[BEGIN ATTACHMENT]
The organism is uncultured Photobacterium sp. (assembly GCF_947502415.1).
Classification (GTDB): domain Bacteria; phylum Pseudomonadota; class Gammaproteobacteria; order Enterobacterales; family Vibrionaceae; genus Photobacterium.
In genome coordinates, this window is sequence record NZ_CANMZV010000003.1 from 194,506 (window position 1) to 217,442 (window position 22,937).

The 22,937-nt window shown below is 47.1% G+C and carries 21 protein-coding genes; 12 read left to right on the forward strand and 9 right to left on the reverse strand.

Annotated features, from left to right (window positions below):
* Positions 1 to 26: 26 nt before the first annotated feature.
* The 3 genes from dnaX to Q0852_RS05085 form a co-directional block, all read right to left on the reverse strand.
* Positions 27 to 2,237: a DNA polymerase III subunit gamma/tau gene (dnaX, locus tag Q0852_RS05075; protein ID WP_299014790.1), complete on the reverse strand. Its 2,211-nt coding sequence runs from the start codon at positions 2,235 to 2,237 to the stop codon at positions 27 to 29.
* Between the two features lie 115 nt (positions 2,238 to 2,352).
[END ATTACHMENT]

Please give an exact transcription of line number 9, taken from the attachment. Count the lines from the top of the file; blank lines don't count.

* Between the two features lie 115 nt (positions 2,238 to 2,352).